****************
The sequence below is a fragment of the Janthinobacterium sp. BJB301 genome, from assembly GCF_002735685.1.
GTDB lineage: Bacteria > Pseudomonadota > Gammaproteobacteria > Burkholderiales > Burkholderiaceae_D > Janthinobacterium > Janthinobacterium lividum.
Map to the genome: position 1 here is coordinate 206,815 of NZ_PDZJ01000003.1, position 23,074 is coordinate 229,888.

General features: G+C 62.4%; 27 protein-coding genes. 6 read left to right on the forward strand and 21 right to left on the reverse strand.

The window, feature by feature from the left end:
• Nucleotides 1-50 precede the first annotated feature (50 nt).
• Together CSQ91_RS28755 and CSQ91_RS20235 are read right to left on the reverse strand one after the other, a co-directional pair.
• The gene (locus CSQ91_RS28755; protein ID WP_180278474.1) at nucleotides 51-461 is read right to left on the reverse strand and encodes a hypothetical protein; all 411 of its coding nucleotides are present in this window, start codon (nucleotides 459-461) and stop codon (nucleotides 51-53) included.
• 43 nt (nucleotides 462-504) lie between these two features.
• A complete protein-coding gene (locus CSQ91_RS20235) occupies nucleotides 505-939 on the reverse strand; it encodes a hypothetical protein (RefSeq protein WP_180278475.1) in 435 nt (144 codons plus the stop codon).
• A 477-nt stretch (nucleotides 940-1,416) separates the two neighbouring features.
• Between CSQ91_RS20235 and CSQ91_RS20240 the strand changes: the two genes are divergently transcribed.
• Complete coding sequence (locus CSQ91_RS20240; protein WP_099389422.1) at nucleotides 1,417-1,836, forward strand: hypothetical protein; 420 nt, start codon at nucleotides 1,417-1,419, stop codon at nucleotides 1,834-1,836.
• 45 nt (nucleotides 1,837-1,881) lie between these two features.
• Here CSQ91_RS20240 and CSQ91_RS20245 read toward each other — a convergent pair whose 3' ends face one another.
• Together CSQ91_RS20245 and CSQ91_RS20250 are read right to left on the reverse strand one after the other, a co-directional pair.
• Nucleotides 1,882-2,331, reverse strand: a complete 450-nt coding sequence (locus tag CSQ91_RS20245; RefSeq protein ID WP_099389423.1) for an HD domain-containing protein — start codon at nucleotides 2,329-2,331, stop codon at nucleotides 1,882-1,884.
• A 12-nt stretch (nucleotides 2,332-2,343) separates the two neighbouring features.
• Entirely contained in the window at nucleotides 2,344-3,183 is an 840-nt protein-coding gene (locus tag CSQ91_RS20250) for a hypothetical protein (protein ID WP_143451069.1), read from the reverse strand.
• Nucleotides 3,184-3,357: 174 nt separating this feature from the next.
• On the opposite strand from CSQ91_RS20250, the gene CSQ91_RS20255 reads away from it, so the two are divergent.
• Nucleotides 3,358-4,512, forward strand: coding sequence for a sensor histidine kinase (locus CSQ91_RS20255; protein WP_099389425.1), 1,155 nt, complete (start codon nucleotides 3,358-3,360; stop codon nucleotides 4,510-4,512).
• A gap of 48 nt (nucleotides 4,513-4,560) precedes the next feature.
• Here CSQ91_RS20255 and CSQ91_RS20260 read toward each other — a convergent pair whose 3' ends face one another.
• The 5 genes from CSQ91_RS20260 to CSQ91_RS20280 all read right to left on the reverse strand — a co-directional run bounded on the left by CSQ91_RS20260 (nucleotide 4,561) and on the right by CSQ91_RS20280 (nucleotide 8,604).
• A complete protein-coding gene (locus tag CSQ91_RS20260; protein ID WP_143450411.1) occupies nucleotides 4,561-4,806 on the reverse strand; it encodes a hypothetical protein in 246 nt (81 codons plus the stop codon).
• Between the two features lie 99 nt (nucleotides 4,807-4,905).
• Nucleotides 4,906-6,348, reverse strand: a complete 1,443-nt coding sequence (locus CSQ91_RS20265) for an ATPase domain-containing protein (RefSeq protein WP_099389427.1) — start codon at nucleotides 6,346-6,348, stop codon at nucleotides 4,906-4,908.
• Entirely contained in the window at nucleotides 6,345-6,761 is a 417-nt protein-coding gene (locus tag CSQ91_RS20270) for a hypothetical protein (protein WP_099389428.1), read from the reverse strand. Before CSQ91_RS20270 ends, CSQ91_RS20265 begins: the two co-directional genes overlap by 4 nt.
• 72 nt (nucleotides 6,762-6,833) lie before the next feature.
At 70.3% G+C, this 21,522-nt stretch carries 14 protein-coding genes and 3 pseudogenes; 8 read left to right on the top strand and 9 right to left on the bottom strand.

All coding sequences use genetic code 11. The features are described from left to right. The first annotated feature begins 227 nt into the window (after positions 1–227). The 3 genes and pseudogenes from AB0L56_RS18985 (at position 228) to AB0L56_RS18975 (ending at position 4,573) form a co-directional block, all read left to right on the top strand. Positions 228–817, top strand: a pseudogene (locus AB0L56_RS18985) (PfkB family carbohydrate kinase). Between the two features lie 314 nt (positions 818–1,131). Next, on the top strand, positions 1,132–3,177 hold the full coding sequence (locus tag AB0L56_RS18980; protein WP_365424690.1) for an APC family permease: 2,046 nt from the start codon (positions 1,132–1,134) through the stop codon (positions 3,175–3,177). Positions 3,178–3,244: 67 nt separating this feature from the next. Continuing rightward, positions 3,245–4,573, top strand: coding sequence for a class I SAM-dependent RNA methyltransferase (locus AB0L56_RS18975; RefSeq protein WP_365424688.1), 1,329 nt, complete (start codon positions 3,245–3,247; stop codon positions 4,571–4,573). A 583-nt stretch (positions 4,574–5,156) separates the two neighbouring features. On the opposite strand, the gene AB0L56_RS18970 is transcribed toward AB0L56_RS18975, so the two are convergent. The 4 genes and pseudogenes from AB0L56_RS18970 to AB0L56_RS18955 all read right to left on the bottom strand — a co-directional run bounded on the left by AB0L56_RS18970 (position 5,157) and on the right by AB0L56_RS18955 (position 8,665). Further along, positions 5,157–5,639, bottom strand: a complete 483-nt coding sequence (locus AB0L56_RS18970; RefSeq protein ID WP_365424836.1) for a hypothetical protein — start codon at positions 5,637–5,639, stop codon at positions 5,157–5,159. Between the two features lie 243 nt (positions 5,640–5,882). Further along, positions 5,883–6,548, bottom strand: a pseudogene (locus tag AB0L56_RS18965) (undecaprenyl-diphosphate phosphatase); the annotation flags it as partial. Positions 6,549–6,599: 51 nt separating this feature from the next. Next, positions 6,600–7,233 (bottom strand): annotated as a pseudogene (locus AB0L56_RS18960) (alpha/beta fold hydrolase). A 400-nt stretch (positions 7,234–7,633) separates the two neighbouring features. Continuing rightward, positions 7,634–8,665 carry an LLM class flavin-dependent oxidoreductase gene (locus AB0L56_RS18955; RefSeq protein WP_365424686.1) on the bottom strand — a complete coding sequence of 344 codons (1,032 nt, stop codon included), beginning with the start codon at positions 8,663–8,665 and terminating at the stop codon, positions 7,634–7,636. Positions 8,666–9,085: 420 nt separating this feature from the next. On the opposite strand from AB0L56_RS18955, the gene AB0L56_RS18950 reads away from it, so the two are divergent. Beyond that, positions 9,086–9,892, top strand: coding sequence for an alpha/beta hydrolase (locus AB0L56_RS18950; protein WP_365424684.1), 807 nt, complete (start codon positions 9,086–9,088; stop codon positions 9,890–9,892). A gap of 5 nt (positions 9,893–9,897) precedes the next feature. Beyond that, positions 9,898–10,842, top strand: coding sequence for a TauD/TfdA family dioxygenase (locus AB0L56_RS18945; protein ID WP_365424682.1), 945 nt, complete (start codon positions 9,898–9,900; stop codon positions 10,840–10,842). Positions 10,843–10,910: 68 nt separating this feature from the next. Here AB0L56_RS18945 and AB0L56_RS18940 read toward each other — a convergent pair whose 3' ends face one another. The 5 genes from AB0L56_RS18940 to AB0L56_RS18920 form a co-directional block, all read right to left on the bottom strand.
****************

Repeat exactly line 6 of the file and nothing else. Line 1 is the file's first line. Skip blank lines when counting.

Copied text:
• Nucleotides 1-50 precede the first annotated feature (50 nt).